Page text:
In the Chinese party-state, there is a single supreme determination that trumps all others: stability, meaning the regime’s perpetuation of itself. The post-Mao rulers have had two strategies of self-preservation: the purchase of legitimacy and the exercise of control. During the last decades of rapid economic growth, they could rely on being rewarded for economic betterment. But mega-growth is now over and people’s expectations are outrunning government delivery. The leaders are therefore shifting to relying more on controls. Behind Xi Jinping’s tightening of dictatorship lies a steely analysis of what is needed to avoid the disintegration that has befallen previous Leninist systems, primarily the Soviet Union.
A dispassionate analysis of today’s Chinese system is unavoidably despondent. Not much, if anything, can be expected of reform for the better from within. Dictatorship is here to stay.
However, the model is still, to some degree, in the balance, if only between harder and softer dictatorship. That difference matters enormously for the Chinese people and for the world.
The current leader is flirting with a new ideology of nationalism and chauvinism under his slogan of the “China Dream.” Ideologies are always dangerous and their force should never be underestimated. If the new ideology were to take hold, Xi could abandon all of the pragmatic legacy after Deng Xiaoping and embrace all-out totalitarianism, now of nationalistic rather than Marxist inspiration.
Our misunderstanding of China leads us to confusion in our dealing with the new superpower, as recently for example in Britain’s failed attempt to make itself China’s best friend in Europe. The truth is that we must continue to do business with a regime that is and will remain repugnant. It is safer to do that with open eyes than by pretending that hard dictatorship is benevolent autocracy. It is more productive to be straight with a Chinese leadership that does not believe flattery.
The outside world has very little sway over developments in China. But we do have one lever that could give us some influence to possibly hold China to at least pragmatic dictatorship. The leaders are not content with power but desperate for respect. It is in our gift to award or withhold respect. That influence cannot change China for the better, but it might do something to prevent it from getting worse.
To use this lever to effect we should stand firm on our own values and principles and claim democracy’s moral high ground. We should then engage with China on all levels, economically and politically as well as in science and culture and in other ways. By engagement, China binds itself to international rules and commitments.
We, our leaders that is, should speak out in clear language against China’s breach of human rights and rule of law. That should always be done with reference to China’s own constitution and laws, which are in these respects sound (if ineffective). And we should speak out in clear language against China’s policies of aggression. That should always be done with reference to international law.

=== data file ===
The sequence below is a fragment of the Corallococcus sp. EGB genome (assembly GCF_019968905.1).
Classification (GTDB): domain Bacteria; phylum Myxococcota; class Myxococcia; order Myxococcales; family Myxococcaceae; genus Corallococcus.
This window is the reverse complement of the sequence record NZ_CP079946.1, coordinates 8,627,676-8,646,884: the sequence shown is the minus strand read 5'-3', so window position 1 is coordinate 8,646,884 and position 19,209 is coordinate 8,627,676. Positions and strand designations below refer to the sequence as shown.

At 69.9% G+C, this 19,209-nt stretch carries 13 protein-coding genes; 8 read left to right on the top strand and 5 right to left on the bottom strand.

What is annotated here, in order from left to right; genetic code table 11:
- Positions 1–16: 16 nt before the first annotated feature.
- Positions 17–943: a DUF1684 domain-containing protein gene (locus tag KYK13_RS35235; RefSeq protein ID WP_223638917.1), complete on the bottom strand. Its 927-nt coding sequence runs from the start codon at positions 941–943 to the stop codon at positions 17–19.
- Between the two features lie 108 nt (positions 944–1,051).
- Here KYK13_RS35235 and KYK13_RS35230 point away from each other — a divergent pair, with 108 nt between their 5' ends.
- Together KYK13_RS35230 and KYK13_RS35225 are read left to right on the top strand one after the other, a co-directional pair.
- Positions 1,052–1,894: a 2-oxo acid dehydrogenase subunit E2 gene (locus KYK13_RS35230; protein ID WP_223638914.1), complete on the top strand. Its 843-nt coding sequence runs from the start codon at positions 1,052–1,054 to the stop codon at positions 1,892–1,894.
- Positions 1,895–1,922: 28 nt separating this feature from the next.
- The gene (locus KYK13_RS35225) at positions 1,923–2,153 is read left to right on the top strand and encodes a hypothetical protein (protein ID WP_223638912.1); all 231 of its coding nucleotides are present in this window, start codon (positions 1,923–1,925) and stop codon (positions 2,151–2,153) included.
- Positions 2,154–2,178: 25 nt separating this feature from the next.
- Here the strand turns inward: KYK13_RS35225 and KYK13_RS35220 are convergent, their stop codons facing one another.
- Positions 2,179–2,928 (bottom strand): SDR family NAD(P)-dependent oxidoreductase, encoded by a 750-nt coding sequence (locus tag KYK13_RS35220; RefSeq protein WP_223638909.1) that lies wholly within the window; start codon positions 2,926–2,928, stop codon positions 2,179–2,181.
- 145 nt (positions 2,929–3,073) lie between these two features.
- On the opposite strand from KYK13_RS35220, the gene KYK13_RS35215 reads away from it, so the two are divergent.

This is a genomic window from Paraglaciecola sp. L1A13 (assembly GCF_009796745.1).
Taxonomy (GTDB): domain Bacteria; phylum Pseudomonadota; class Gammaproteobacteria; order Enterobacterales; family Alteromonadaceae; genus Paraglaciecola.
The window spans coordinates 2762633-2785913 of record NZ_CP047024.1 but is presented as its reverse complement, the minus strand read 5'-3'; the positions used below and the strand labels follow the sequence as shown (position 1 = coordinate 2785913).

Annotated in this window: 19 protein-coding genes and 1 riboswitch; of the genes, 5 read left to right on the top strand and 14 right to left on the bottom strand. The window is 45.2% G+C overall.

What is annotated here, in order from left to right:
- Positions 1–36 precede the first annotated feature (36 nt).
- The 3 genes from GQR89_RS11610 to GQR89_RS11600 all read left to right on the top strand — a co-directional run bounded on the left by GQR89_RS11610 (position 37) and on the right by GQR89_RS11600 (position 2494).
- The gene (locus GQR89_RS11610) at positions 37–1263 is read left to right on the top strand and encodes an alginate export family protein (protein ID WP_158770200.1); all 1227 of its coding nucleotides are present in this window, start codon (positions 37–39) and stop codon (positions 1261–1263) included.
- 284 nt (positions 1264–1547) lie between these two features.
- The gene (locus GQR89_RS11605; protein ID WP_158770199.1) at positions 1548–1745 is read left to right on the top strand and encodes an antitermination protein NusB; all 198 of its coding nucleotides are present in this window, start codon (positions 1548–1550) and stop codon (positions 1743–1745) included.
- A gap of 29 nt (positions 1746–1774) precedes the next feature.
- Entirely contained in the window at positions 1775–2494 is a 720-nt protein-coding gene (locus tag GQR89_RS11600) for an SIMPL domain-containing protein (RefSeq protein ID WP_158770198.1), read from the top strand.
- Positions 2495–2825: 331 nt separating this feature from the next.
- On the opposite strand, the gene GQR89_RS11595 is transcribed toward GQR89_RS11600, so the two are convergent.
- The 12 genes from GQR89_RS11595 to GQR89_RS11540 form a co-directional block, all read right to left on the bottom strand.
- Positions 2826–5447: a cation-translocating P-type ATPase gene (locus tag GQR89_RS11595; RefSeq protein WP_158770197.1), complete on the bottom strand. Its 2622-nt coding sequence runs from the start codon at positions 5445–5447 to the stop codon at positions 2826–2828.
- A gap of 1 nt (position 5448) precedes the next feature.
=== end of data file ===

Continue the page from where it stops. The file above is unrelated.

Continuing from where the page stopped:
The Chinese leaders want respect because they need respect abroad for legitimacy at home. We should let them know that if they want our respect, they must respect their own people and other nations.

Thursday, October 13, 2016

Hong Kong

(Written on 1st October)

Today is the 67th anniversary of People's Republic  of China, i.e. its National Day, when vast numbers of Chinese flood into HK to see the fireworks. These start at 9.00 p.m. across the harbour. I will not be going, but Val  is tempted. 

Millions of Filipino maids were milling around Central on their day off!  Some were sitting on collapsed cardboard boxes playing cards for money, others were packing up goods to send home and others were piling onto buses to go for a picnic on the beach. We took a bus to Stanley Markets and our bus was 90% Filipinos, all making a terrible din as they shouted at one another to be heard.

The bus route was quite scenic along the waters edge, past Repulse Bay and expensive high rise hotels and apartments. It was hot and humid inside the markets. The only nice things I saw were beautifully made linen clothes in extremely fine linen material, said to be made in Belgium. I later discovered they have their own website and mail order service at Vivid Linen.

HK is an example of urbanisation and consumerism gone mad. The crowds everywhere are horrendous and wearing, especially in the unaccustomed heat and humidity. But our Holiday Inn Executive Lounge is an area of tranquility. Every evening there are free drinks (just had 2 glasses of champagne) as well as lots of delicious nibbles which can replace dinner.

Our two tailors in HK, Joseph and Bowen. Val's family are longstanding customers and they took us out to lunch.

Wednesday, October 12, 2016

Last day in China

Last day in China

Val and I were up early to go down for a swim before breakfast. The pool was a popular venue for ladies of our age, but they soon cleared out to raid the breakfast bars. These offered more choice than I'd seen for a long time. I settled for porridge with banana and passion fruit, followed by scrambled egg and toast. There were many more Chinese dishes available.

We checked out of our hotel at 10 a.m.  The foyer was enormous but had no seats. Wave after wave of Chinese tour groups were also leaving and it was bedlam!

We spent the morning in the centre of Guilin, firstly at Fubo Park where I had my photo taken with General Fubo. Afterwards we strolled through a pedestrian street with its reconstructed ancient buildings, very tastefully done. Two newly-weds in matching red outfits were having their photos taken. We also came across 4 attractive girls in uniform who were apparently university students doing compulsory military training.

After lunch in town, it was time for a 40min drive to the airport for our 16.30 flight to HK. Val has booked us into the Holiday Inn in Kowloon for 3 nights.

With General Fubo in the park.

Wedding photo.

Tuesday, October 11, 2016


On our agenda today was a visit to the Longsheng Rice Terraces, a 2 hour drive into the country, the last half hour up a very winding road with a nail biting steep drop on one side. C would be sick after 2 mins!  Our driver was expert, though the vehicle could use extra power. He relied on mirrors positioned on the roadside at the worst hairpin bends as well as tooting the horn to warn oncoming vehicles.

Then we walked up a country road through the rice terraces, with magnificent views looking down. The terraces are beautiful: the ones looking south have rice just about ready, the ones looking north still green: row after row as far as the eye can see. There were a few other crops such as sweet potatoes, green beans, ginger, tarot; in the village many hens and duc
ks in the ditches between the houses. They seemed to be pretty self sufficient.

Photo at the airport, showing the rice terraces flooded in spring ready for planting.

Local women selling vegetables


Our guide at the village entrance.

Longhi Zhuang Ecomuseum Exhibit Centre

This was an excellent museum of Zhuang minority life. It was in a traditional village in middle of the rice terraces. We had lunch in the village. The tea, served first, was ultra sweet. The highlight of the meal, though, was sticky rice baked in bamboo.

Rice baked in bamboo.

Traditional cooking and eating set up in the museum.

Embroidered flax backpack.

Snake in the grass on the way down.